He did not give an exact reason for why it was carried out but told "The Post" I went to the President and made clear to him that Inspector General Linick wasn't performing a function in a way that we had tried to get him to that was additive for the State Department.
Now there's also a second investigation Linick was carrying out, one of a more personal nature. He was investigating whether Secretary Pompeo had used a political employee for personal tasks, including walking his dog, making a dinner reservation and picking up dry cleaning. And Democrats in both the House and the Senate have launched an investigation into the firing to determine whether or not it was legal.
Alex Marquardt, CNN, Washington.
CHURCH: The British government is ramping up testing for the coronavirus and updating its official list of possible symptoms. So who's included under the new guidelines? We'll look at that next.
CHURCH: A bleak milestone for Brazil. The country now has the third highest number of coronavirus cases in the world. And more deaths than any other Latin American country. Brazil reported 647 new deaths Monday bringing the number of people killed up to nearly 17,000. This as Brazil's President Jair Bolsonaro attended a large rally outside of his official residence on Sunday wearing a mask but stopping to shake the hands of supporters and carry children in his arms.
Well, the U.K. is expanding efforts to test and identify those with for the coronavirus. The British Health Secretary announced Monday that anyone experiencing symptoms whose age 5 or older is now eligible for a test. The U.K. has recruited more than 21,000 people to work as contact tracers manually tracking down those who may have been exposed to the virus. Also, the loss of the sense of smell or taste has been added to the government's official list of COVID-19 symptoms.
So let's go to CNN's Anna Stewart. She joins us now live from London. Good to see you, Anna. So how will this new expanded testing and tracing work exactly? And what about those showing no symptoms? Will they still not get access to testing?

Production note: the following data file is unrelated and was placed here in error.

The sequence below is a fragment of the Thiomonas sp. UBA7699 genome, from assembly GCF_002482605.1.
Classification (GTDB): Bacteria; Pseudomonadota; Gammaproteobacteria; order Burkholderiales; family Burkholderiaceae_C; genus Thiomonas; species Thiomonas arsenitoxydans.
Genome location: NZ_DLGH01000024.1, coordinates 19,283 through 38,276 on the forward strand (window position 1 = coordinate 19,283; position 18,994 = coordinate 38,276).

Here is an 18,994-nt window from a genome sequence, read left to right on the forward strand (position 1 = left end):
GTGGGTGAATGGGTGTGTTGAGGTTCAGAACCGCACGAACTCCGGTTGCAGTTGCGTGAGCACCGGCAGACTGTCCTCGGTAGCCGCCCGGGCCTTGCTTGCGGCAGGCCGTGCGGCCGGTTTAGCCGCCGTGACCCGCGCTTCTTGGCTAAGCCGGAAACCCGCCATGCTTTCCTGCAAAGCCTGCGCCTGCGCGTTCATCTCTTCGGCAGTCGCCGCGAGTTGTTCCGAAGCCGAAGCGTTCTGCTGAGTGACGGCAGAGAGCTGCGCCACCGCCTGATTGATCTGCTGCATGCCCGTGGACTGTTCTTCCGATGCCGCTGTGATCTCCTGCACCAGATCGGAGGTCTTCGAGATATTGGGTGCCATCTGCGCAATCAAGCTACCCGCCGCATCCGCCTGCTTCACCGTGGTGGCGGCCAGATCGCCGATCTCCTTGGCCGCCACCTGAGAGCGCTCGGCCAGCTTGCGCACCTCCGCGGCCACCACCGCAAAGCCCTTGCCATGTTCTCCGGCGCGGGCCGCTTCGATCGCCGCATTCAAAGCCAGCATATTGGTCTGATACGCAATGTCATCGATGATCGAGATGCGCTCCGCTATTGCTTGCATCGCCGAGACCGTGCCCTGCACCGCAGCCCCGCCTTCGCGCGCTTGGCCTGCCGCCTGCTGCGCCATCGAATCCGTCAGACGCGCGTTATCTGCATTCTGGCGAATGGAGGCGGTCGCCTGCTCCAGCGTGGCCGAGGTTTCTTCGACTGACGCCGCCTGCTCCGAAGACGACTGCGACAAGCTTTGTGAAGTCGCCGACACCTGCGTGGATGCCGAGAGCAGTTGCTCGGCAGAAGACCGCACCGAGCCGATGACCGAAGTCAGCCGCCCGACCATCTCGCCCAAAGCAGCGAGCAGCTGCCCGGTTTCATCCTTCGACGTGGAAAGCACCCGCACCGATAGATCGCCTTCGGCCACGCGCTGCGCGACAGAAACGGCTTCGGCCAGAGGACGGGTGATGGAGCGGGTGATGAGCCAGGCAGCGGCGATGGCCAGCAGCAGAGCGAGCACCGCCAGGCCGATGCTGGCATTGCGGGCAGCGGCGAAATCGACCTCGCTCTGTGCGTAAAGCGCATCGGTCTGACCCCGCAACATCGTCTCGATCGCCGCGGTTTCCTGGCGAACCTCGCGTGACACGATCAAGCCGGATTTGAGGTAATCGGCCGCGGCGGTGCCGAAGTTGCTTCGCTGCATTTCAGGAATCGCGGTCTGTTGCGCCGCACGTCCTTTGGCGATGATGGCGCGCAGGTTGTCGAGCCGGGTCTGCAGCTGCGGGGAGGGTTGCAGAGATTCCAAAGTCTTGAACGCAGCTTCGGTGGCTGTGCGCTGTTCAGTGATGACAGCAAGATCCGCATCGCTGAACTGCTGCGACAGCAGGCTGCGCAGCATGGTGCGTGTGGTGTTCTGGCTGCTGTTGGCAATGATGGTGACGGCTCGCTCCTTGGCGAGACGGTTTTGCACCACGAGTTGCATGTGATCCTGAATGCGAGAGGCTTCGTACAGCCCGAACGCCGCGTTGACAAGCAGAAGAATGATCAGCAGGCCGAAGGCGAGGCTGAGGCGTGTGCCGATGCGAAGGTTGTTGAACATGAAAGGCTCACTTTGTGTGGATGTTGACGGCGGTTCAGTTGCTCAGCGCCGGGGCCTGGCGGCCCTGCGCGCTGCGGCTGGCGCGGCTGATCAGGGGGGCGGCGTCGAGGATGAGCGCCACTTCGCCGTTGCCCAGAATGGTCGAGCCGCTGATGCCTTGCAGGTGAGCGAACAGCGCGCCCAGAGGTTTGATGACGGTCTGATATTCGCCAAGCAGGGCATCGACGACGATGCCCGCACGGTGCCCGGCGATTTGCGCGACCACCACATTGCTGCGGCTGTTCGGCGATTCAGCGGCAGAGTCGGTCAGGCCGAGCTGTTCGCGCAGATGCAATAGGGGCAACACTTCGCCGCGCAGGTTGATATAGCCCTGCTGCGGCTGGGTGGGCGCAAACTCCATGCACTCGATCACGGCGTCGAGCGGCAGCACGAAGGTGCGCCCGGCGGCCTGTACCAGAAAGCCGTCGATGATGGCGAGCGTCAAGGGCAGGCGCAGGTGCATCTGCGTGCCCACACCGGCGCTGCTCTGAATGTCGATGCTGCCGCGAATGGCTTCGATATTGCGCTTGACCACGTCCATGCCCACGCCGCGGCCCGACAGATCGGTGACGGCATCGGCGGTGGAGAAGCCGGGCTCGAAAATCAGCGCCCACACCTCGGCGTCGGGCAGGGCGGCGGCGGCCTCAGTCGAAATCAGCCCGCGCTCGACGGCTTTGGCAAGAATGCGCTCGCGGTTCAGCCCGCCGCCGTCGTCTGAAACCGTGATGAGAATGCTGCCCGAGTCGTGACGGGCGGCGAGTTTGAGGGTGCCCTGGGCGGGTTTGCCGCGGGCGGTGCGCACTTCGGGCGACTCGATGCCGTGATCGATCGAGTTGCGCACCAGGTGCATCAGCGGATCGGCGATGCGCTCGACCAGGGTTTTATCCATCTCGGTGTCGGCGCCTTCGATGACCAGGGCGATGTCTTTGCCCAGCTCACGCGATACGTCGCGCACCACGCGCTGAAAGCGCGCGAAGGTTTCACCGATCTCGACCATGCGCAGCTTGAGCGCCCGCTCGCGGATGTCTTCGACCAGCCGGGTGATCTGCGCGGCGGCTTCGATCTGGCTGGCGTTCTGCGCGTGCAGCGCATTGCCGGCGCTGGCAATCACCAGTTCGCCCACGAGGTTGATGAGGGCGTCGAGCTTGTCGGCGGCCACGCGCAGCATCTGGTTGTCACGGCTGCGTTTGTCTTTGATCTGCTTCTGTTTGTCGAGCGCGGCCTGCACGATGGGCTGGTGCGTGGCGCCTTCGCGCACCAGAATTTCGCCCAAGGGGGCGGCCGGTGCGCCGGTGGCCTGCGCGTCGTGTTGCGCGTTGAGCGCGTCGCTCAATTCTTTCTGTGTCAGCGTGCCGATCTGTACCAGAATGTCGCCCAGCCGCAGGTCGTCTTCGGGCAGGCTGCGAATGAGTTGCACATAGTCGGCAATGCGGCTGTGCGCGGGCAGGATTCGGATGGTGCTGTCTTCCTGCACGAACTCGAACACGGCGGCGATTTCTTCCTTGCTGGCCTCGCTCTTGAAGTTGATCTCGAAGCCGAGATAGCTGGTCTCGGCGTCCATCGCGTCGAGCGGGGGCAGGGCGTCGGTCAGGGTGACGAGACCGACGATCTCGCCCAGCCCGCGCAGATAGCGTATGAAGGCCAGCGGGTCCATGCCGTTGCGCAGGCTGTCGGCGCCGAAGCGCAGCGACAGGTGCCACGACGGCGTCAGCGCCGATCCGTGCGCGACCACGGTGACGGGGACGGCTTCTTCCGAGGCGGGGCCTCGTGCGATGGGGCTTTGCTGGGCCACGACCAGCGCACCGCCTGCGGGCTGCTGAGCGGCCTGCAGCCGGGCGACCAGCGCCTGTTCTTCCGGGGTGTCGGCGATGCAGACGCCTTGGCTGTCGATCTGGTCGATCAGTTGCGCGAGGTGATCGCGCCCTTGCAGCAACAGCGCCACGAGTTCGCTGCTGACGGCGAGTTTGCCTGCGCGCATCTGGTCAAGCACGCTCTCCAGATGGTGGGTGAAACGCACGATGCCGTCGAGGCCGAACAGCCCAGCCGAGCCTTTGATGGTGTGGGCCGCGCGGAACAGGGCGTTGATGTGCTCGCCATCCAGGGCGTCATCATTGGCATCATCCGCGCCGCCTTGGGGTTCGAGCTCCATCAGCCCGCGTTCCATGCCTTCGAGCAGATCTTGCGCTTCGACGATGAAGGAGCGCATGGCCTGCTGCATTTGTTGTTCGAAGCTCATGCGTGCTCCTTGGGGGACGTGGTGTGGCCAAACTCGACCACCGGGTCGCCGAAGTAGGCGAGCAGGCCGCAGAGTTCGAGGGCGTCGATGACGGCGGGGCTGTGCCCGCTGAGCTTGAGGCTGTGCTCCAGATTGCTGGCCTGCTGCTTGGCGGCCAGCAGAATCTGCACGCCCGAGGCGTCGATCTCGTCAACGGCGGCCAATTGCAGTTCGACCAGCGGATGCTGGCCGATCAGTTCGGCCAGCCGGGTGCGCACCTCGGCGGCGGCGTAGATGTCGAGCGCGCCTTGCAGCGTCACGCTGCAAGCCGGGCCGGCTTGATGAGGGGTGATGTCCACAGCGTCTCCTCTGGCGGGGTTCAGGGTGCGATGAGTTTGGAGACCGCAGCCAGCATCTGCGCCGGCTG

ANNA STEWART, CNN REPORTER: You're right, they won't get access to testing, not at this stage. So people may have the virus asymptomatically but be traveling around without knowing it, possibly spreading it. However, this is a significant ramp up in testing from the U.K. government. They've come under a lot of fire for not testing enough. Up to this point only those who are very vulnerable, elderly, those on the front lines have been able to get a test if they have any symptoms. Now anyone over the age of five can. The government is directing people to use their website. And they can either get a home kit sent out to them or they can go to a drive through center.
This is really a dual sided strategy. The other side of this, as you mentioned, is contact tracing. Really crucial. So the government knows not only who has the virus right now but who have they been in touch with in the last few days. Now they been developing this app that will enable them to contact trace. They been trying it out in the Isle of Wight. Now that app was meant to roll out nationwide by mid-May but it looks like that is going to be delayed. The app doesn't appear to be ready yet. So ramping up of testing, not yet really ready on the whole contract tracing element. The U.K. is getting there but very, very slowly -- Rosemary.
CHURCH: All right, Anna Stewart, many thanks for bringing us up to date on that situation from London. Appreciate it.
Well, Native American communities are being hit especially hard by the coronavirus. So what's causing this? We will hear from some of the people personally affected by this crisis. That's next.
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KELLY MANUELITO, NURSE, REHOBOTH MCKINLEY CHRISTIAN HOSPITAL: It's really hard for them to get the care they need if they need to be intubated. They've got to have someone transport them from a facility to like Albuquerque, Phoenix is where we're starting to send people because our ICU is only eight beds.